Lid Smoothie Antioxidant 8-Hour Eye Colour
This is an impressive cream-to-powder eyeshadow, though not because it offers wonderful skin-care benefits for your eye area. The formula contains a dusting of fruit- and vegetable-based antioxidants and a teeny-tiny amount of peptide, but these won’t “coax fine lines into a blanket of smoothness” nor do they make eyelid dropping or sagging look better. You will get more out of peptides from serums and treatment products that contain them. not the small amounts used in eye makeup.
An innovative feature of this eyeshadow is its rounded metal-tip applicator. Not only is it contoured to fit the eye area, it remains cool to the touch (as most metals do) and as a result this feels cooling as its applied but the cooling isn’t from irritating ingredients.
Lid Smoothie has a slightly thick cream texture that softens as you apply. There’s enough slip for even blending without going outside the intended area, and this sets within several seconds. Once set, it tends to stay in place without creasing or fading, though if you have oily eyelids you likely won’t experience worry-free wear for as long as 8 hours.
Although this eyeshadow’s finish is powdery in feel, the look is color with obvious shimmer. The shade range presents some enticing, easy-to-work-with options though the darker shades (Lick-orice, Impromt-Blue, Seventh Heather, and Sassy-fras) go on lighter and sheerer than they appear in the tube. It’s a pricey, but good cream-to-powder eyeshadow with a unique applicator many will find refreshing. Regular powder eyeshadows may be applied over or under this product.
- Easy to apply and long-wearing.
- May be used with or without regular powder eyeshadows or liners.
- Remains crease-free and fade-resistant unless you have very oily eyelids.
- Innovative contoured metal applicator feels cool without irritating the eye area.
- None of the shades has a matte finish, and the shine is strong enough to magnify fine lines or a crepey eyelid.
- The antioxidants and other “nourishing” ingredients cannot remedy wrinkles in the tiny amounts this product contains.
Strengths: A few excellent moisturizers and serums; excellent sunscreens; very good cleansers and eye makeup removers; unique mattifying products; impressive selection of foundations, good concealers; some remarkable mascaras; much-improved eyeshadows, lip colors and blush formulas.
Weaknesses: Bar soaps (which can clog pores and dull skin); alcohol-based toners; unfortunate choice of jar packaging for antioxidant-loaded moisturizers.
Estee Lauder-owned Clinique launched the concept of cosmetics being "allergy-tested," "hypoallergenic," "100% fragrance-free," and "dermatologist tested." Of those marketing claims, the only one with significance is "100% fragrance-free," which, for the most part, Clinique maintains (although it does add some fragrant extracts to a few products). Unfortunately, terms like hypoallergenic and dermatologist tested arent regulated by the FDA and can mean anythingthus, you still need to rely on the ingredient list to tell you whether their product contains any ingredients with the potential to irritate skin.
That inconvenient fact aside, Clinique is leading the way with cutting-edge, state-of-the-art moisturizers and serums, plus some formidable makeup and more than a few excellent sunscreens. While Clinique has some products that we see as missteps for reasons discussed in their reviews, more than ever, what they offer is quite good (just have realistic expectations, as some of their claims go beyond what their products are capable of).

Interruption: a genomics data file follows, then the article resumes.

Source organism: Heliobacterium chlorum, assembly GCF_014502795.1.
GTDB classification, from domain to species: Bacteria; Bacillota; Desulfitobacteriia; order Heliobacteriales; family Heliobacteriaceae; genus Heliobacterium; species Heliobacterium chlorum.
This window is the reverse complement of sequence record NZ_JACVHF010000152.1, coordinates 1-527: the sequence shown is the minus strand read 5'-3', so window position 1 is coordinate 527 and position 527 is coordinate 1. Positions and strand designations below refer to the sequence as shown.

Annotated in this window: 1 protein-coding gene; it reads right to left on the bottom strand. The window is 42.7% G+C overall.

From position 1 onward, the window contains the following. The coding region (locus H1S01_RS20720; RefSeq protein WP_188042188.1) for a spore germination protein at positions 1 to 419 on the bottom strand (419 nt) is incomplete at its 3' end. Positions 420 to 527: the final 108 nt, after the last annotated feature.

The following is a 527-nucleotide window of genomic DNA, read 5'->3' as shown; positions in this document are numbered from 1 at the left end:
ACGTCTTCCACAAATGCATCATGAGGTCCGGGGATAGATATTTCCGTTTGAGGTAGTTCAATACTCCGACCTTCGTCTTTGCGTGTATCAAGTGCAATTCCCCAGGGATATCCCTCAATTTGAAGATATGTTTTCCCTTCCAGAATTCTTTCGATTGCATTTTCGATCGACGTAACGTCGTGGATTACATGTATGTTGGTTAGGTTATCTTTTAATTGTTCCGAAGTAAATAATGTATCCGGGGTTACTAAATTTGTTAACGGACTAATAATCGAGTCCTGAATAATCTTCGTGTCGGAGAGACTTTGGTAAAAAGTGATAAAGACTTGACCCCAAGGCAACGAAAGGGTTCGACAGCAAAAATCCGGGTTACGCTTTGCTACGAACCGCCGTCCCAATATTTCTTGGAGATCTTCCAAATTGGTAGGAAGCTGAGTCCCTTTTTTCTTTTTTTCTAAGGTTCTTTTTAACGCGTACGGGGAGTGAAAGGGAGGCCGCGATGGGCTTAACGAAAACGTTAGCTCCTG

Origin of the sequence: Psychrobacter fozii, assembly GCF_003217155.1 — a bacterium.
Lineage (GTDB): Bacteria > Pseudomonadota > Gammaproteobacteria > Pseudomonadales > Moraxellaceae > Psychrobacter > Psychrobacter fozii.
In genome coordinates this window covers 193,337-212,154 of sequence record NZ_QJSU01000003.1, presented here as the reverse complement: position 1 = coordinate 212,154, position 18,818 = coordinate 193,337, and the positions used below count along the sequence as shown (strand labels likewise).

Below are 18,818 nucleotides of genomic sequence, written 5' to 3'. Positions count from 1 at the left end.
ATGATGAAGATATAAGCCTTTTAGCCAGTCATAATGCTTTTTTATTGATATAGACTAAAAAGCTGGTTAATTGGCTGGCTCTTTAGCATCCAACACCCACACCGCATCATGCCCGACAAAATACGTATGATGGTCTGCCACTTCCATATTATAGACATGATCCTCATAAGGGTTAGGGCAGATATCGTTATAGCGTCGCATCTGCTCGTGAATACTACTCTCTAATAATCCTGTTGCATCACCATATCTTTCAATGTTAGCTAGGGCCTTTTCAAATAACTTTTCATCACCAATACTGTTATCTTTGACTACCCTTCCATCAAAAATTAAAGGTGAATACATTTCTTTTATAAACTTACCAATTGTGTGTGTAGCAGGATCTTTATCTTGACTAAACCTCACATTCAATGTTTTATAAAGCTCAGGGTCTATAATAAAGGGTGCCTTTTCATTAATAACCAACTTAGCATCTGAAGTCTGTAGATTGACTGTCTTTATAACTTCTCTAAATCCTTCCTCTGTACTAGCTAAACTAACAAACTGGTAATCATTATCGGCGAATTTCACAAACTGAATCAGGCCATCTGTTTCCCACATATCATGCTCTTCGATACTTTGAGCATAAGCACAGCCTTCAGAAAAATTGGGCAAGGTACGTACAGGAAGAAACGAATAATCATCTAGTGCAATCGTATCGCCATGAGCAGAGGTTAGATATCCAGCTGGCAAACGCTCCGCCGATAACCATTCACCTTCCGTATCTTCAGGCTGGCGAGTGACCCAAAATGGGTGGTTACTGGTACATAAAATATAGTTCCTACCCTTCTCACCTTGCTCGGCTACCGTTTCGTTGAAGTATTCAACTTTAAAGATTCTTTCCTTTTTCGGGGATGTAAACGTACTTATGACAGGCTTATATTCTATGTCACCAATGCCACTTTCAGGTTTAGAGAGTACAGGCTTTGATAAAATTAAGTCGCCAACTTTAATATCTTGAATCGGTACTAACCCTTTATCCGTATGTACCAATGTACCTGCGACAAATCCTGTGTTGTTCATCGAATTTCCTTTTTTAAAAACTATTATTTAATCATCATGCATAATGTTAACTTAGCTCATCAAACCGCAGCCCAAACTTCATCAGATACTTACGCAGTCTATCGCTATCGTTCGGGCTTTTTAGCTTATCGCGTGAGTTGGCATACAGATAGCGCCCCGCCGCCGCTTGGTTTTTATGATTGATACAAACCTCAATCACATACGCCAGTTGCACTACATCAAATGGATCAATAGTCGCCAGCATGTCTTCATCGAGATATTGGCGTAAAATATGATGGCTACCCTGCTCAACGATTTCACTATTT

Turning to makeup, Clinique continues to offer a vast palette of colors and textures, especially with their enormous selection of foundationsmany of which feature effective sunscreens. Without a doubt, the numerous formulas offer something for every skin type and almost every skin colorthough the blushes, eye makeup and lip colors are frequently not pigmented enough for deeper skin tones.
The bottom line is that, despite a few shortcomings, Clinique is one of the most comprehensive (and comparably affordable) department-store makeup lines, and it is completely understandable why they enjoy such broad appeal.
Note: Clinique is categorized as one that tests on animals because their products are sold in China. Although Clinique does not conduct animal testing for their products sold elsewhere, the Chinese government requires imported cosmetics be tested on animals, so foreign companies retailing there must comply. This requirement is why some brands state that they dont test on animals unless required by law. Animal rights organizations consider cosmetic companies retailed in China to be brands that test on animals, and so does the Beautypedia Team.
For more information about Clinique, call (800) 419-4041 or visit www.clinique.com.
About the Experts
The Beautypedia team consists of skin care and makeup experts personally trained by the original Cosmetics Cop and best-selling beauty author, Paula Begoun. We’re fascinated by skin care and makeup products and thrilled when they meet or exceed our expectations, but we’re also disappointed when they fail to perform as claimed, are wildly overpriced, or contain ingredients scientific research has proven can hurt skin.
Our mission has always been to help you find the best products for your skin, no matter your budget or preferences. Beautypedia’s thorough and insightful reviews cut through the hype and provide reliable recommendations for all ages, skin types, and skin tones.